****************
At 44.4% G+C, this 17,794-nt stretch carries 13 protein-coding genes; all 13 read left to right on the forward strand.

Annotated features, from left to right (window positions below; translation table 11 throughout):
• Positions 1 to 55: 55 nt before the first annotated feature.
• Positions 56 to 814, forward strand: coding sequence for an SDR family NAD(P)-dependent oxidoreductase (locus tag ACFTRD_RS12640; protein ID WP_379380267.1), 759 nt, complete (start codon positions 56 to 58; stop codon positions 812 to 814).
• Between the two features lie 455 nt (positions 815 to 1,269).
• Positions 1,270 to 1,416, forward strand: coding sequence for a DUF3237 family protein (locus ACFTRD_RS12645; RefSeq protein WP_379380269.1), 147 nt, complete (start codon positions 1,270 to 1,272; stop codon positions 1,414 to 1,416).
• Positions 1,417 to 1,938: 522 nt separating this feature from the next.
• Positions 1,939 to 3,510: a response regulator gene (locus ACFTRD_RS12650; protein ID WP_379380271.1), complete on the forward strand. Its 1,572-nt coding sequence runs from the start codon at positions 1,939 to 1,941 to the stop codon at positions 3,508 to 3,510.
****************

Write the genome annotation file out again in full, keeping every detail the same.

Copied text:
At 44.4% G+C, this 17,794-nt stretch carries 13 protein-coding genes; all 13 read left to right on the forward strand.

Annotated features, from left to right (window positions below; translation table 11 throughout):
• Positions 1 to 55: 55 nt before the first annotated feature.
• Positions 56 to 814, forward strand: coding sequence for an SDR family NAD(P)-dependent oxidoreductase (locus tag ACFTRD_RS12640; protein ID WP_379380267.1), 759 nt, complete (start codon positions 56 to 58; stop codon positions 812 to 814).
• Between the two features lie 455 nt (positions 815 to 1,269).
• Positions 1,270 to 1,416, forward strand: coding sequence for a DUF3237 family protein (locus ACFTRD_RS12645; RefSeq protein WP_379380269.1), 147 nt, complete (start codon positions 1,270 to 1,272; stop codon positions 1,414 to 1,416).
• Positions 1,417 to 1,938: 522 nt separating this feature from the next.
• Positions 1,939 to 3,510: a response regulator gene (locus ACFTRD_RS12650; protein ID WP_379380271.1), complete on the forward strand. Its 1,572-nt coding sequence runs from the start codon at positions 1,939 to 1,941 to the stop codon at positions 3,508 to 3,510.